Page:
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I read couple of similar question on this forum and few blogs on web, though I am still confused,I am determined to calculate object displacement using accelerometer data.

So, I tried using www.freescale.com/files/sensors/doc/app_note/AN3397.pdf , which gives nearly 20-50% error.

I also tried this equation on data and got some better results.

V1 = V0 + ((a1) * t)
X2 = abs((V1 * t) + (((a1)/2)*t*t))
X2 = X0 + X2
V0 = V1
X0 = X2

Here t is the time differance between two samples. X0 is the final displacement. V1,a1 current values. V0 previous value.

Here is my graphs for the movement from Android sensors readings.

1)From Linear Acceleration Z axis graph, how do I calculate the distance? 2)Which values should I take and which should not? how many data samples I should use for calculation. For positive acceleration only or for an entire positive negative cycle of acceleration data? 3) What the Linear acceleration graph means. Please explain its values based on movement of object.

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You can't calculate the displacement like this. The application note clearly says " When implementing positioning in 3 axes, extra processing is required to null the earth's gravity effect.", and that's the understatement of the month!

Nulling gravity is an enormous problem, unless your accelerometer is perfectly perpendicular to Earth's gravity vector! The accelerations you want to measure are probably on the order of $1m/s^2$ or less, right? That is overlaid by $\vec{g}=9.81m/s^2\vec{z}$. Before you can even estimate the displacement causing acceleration your are interested in, you have to determine angles of your three accelerometer channels relative to $\vec{g}$, then subtract $\vec{g}$. Thankfully that procedure will give you a direction towards the floor... however, you still don't know which way your $\vec{x}$ and $\vec{y}$ axes are pointing! Your accelerometer could be turning around 180 degrees while it is accelerating... and the real displacement could end up in the opposite direction of where you thought it was going. Now, a perfect acceleration sensor would not even be sensitive to this rotation, for that you would need a different sensor that can detect rotations! Such a gyroscope may, or may not be built into your device. Given the way most accelerometer chips are implemented, gyroscopes and accelerometers will not even sample synchronously, which means that you need to have a digital resampling filter in place to correlate the readings of both sensors to get a reliable six axis position/orientation vector. I don't think that the Android platform gives you enough information to do that, right now. iOS might... on newer phones and tablets which have both sensors.

Having said that, if you want to simplify things to the level you are on, right now, you can (theoretically) mount your cell phone on a straight rail, carefully rotate it, until the motion vector points exactly in the direction of one of the accelerometer axes, and that axis is perpendicular to $\vec{g}$ and then you can apply a good numerical integration algorithm to what it measures on one axis, like one of the higher order integrators described by http://mathworld.wolfram.com/NumericalIntegration.html.

I suppose that was your original question, right? I apologize for ruining your day with the description of the real problem, and I promise not to bore you with other goodies like calibration of offsets, gain drift, crosstalk (misaligned axes) and non-linearities.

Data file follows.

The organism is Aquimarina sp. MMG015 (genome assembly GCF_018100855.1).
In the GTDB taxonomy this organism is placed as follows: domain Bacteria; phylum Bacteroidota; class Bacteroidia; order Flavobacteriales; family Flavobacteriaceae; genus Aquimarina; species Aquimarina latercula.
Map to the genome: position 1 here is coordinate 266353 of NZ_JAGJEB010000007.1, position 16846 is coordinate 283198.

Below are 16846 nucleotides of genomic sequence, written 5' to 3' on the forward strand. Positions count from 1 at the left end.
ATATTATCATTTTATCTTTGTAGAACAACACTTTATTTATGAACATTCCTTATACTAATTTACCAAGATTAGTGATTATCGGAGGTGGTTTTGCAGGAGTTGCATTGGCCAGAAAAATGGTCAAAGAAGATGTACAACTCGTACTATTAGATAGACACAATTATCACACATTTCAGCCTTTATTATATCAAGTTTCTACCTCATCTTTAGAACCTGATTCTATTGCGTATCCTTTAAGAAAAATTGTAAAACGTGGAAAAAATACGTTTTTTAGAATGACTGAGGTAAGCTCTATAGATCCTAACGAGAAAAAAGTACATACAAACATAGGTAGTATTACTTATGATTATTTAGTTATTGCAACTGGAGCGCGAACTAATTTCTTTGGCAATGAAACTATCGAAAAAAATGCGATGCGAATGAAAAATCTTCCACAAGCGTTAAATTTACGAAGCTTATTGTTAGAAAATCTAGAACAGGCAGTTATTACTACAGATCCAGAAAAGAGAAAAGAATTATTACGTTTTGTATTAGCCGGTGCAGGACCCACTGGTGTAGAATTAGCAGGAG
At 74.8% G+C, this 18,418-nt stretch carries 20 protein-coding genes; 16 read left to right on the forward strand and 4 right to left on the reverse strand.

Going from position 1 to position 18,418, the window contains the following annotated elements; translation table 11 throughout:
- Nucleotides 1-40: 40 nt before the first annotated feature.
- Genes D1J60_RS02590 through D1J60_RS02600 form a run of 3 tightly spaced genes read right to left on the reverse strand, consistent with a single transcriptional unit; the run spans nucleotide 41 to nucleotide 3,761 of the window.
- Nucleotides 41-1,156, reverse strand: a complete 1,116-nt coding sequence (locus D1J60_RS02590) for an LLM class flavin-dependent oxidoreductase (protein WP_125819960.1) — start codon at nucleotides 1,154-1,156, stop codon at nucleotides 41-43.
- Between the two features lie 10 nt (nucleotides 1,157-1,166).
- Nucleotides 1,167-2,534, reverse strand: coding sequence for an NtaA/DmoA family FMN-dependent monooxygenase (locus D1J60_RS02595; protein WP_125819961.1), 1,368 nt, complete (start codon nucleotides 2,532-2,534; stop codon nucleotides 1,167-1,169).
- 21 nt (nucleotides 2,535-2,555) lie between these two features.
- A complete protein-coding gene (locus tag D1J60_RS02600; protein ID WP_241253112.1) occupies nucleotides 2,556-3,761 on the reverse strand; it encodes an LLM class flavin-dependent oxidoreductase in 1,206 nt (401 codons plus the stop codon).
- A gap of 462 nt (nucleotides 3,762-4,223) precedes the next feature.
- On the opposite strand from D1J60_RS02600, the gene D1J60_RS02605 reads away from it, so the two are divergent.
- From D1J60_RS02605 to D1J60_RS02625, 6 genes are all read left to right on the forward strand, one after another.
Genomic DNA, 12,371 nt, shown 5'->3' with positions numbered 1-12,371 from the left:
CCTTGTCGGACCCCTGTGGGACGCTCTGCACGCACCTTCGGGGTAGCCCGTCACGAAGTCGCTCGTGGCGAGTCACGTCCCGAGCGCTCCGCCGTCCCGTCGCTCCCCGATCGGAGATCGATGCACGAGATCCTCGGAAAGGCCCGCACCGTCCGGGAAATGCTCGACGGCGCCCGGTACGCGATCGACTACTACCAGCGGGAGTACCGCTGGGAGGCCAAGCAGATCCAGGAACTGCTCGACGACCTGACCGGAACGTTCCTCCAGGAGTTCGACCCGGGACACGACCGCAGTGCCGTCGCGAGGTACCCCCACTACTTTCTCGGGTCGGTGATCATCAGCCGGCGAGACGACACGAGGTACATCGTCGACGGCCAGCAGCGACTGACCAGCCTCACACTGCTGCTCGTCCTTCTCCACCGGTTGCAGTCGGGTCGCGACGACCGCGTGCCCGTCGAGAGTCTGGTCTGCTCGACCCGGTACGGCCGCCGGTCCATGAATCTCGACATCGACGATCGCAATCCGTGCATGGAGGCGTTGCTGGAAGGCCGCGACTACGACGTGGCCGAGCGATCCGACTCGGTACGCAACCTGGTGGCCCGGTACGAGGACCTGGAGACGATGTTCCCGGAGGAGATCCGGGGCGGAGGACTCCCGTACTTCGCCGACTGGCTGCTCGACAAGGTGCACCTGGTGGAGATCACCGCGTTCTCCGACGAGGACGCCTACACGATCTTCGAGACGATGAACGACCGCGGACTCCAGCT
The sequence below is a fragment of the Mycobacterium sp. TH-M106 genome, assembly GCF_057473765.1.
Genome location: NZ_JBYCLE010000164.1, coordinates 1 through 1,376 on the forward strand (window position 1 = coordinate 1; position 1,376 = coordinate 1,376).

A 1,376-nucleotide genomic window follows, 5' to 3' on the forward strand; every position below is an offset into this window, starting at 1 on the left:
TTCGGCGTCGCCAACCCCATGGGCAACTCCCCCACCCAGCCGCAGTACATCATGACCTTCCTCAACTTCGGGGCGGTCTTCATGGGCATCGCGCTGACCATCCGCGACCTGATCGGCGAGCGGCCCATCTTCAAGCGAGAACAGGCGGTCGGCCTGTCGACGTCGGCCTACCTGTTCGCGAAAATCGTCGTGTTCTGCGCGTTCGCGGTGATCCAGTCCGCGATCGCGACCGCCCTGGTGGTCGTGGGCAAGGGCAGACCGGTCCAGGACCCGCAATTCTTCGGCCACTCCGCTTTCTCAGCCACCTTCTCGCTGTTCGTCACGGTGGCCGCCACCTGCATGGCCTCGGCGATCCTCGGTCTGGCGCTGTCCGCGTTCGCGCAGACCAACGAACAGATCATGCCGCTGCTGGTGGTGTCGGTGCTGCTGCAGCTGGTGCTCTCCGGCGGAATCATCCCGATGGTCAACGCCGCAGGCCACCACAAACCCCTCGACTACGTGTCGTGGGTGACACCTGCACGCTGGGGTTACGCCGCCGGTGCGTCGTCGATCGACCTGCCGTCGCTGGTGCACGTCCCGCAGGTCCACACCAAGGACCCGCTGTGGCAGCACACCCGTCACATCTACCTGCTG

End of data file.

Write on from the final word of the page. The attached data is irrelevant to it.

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    $\begingroup$ +1 for ruining OPs day. This describes (some of) the 99% perspiration that needs to be added to 1% inspiration in order to get to real solutions. I don't think higher order integration needs to come into this until the simpler issues of orientation, offset and gain have been solved. Note that the sensor data (see link in question) did include gyro information... $\endgroup$ – Floris Sep 12 '14 at 13:53
  • $\begingroup$ @Floris: You are absolutely right. Just like the OP, I tried the naive approach on my phone... and within 10 minutes I was knee deep in the question of how to sense the orientation of my accelerometer without useful gyroscope data. There is, of course, an enormous difference between a real inertial navigation system and the sensors of smartphones: in the real deal the gyroscope is not just an electronic sensor but a rotating element, which keeps a constant direction in space. The accelerometers are inside the gyroscope, so the compensation of rotation is not even necessary to first order! $\endgroup$ – CuriousOne Sep 12 '14 at 17:10
  • $\begingroup$ @CuriousOne : Thanks for the response. There are a lot of things from your answer that I couldn't fully understand. where x⃗ and y⃗ axes are pointing? -> I have accelerometer and gyro which shows me down direction. I have megnetometer i.e. compass wich shows me north.(Both with very little precision as you mentioned.) There must be a way to calculate device's X,Y and Z axis from this data. Right? $\endgroup$ – Sunil Shahu Sep 15 '14 at 11:23
  • $\begingroup$ @Sunil: In my answer I was choosing the z-axis in the direction of gravity, and x and y perpendicular to that. Gravity does not define the directions of the remaining two directions, which is why we needs e.g. a compass (which is also part of many devices, it's just not very reliable). Yes, one can calculate these directions... with very little precision, as you said. Whether the results will be "good enough", depends on your purpose. Using the camera and a suitable pattern will probably give much better results for displacement measurements (if you can point it at a test pattern, that is). $\endgroup$ – CuriousOne Sep 15 '14 at 16:43

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